The better to counterfeit all sorts of flies, get furs of all colours, &c. (see Complete Angler, Pt. II., ch. vI, p. 362,) that you may make yours exactly of the same colour with the natural fly. I have observed that very many make their flies suitable to the most orient colours you see in the natural fly, which is usually the back part, and commonly excels the belly in lustre and splendour; and so you conceive you imitate the fly exactly, when it is nothing so; because the back part is out of the fish's eye; and if you fail of sport, as usually you do, you impute it to the want of the right fly: whereas you have not truly imitated the right colour of the fly, which the fish chiefly see and regard. Therefore,

1. In making the artificial fly, chiefly observe the belly of the fly, for that colour the fish most take notice of, as being most in their eye.

2. When you try how to fit the colour of your fly, wet your fur, hair, wool, or muccado; otherwise you will fail in your work; for though when these materials are dry, they exactly suit the colours of the fly, yet the water will alter most colours, and make them either brighter or darker.

N.B. For every sort of fly have three; one of a lighter colour, another sadder than the natural fly, and a third of the exact colour of the fly, to suit all waters and weather.-Exper. Angler, 1676.

Of a family seated at Bubnel, (Bubbenhale), in the High Peak, about 2 miles from Stoney Middleton; of which three generations are described in the visitation of 1662.-Lysons.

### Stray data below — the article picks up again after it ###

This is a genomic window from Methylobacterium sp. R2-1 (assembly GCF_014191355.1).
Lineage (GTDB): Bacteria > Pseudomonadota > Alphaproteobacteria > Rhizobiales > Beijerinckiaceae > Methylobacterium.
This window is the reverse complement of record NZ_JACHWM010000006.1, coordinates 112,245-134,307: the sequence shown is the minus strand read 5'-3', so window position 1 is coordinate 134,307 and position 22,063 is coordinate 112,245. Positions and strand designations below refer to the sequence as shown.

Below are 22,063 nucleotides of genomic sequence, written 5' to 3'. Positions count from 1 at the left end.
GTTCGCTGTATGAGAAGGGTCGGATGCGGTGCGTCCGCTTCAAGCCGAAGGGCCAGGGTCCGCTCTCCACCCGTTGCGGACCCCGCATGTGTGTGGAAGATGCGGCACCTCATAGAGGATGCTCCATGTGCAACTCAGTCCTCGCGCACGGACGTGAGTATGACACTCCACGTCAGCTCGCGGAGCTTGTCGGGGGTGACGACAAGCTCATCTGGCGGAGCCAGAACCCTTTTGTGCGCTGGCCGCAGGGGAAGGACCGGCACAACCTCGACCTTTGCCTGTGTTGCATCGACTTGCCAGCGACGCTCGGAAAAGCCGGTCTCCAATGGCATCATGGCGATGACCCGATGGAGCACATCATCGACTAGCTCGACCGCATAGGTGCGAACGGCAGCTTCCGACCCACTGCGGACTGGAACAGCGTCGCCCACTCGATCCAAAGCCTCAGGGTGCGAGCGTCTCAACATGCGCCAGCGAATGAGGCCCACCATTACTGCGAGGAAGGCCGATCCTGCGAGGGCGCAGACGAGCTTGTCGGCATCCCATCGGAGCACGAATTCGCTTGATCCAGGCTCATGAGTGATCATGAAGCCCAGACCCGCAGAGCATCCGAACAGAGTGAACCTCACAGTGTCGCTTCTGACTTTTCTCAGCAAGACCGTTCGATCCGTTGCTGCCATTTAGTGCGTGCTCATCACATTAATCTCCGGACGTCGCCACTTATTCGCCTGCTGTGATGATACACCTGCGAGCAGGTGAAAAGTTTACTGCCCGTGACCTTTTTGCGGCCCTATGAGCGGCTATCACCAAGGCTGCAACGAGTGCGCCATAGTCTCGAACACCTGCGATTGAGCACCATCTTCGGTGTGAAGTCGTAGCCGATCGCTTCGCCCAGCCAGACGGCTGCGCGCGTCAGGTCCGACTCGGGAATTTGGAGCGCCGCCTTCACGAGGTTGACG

admirable fly-angler, by many degrees the best flymaker that ever I yet met with. And now that I have told you how a fly is to be made, you shall presently see me make one, with which you may peradventure take a Trout this morning, notwithstanding the unlikeliness of the day; for it is now nine of the clock, and fish will begin to rise, if they will rise to-day I will walk along by you, and look on; and after dinner I will proceed in my lecture of fly-fishing.


VIAT. I confess I long to be at the river: and yet I could sit here all day to hear you; but some of the one, and some of the other, will do well: and I have a mighty ambition to take a Trout in your river


Pisc. I warrant you shall: I would not for more than I will speak of but you should, seeing I have so extolled my river to you: nay, I will keep you here a month, but you shall have one good day of sport before you go.

VIAT. You will find me, I doubt, too tractable that way; for in good earnest, if business would give me leave, and that if it were fit, I could find in my heart to stay with you for ever.

PISC. I thank you, Sir, for that kind expression: and now let me look out my things to make this fly.


Of FLY-MAKING, and some Trials of Sport.



Boy, come, give me my dubbing bag here presently and now, Sir, since I find you so honest a man, I will make no scruple to lay open my treasure before you.

VIAT. Did ever any one see the like! what a heap of trumpery is here! certainly never an Angler in Europe has his shop half so well furnished as you have.

PISC. You, perhaps, may think now, that I rake together this trumpery, as you call it, for shew only; to the end that such as see it, which are not many I assure you, may think me a great master in the art of Angling: but, let me tell you, here are some colours, as contemptible as they seem here, that are very hard to be got; and scarce any one of them, which, if it should be lost, I should not miss, and be concerned about the loss of it too, once in the year. But look you, Sir, amongst all these I will choose out these two colours only, of which, this is bear's hair; this darker, no great matter what; but I am sure I have killed a great deal of fish with it; and with one or both of these, you shall take Trout or Grayling this very day, notwithstanding all disadvantages, or my art shall fail me.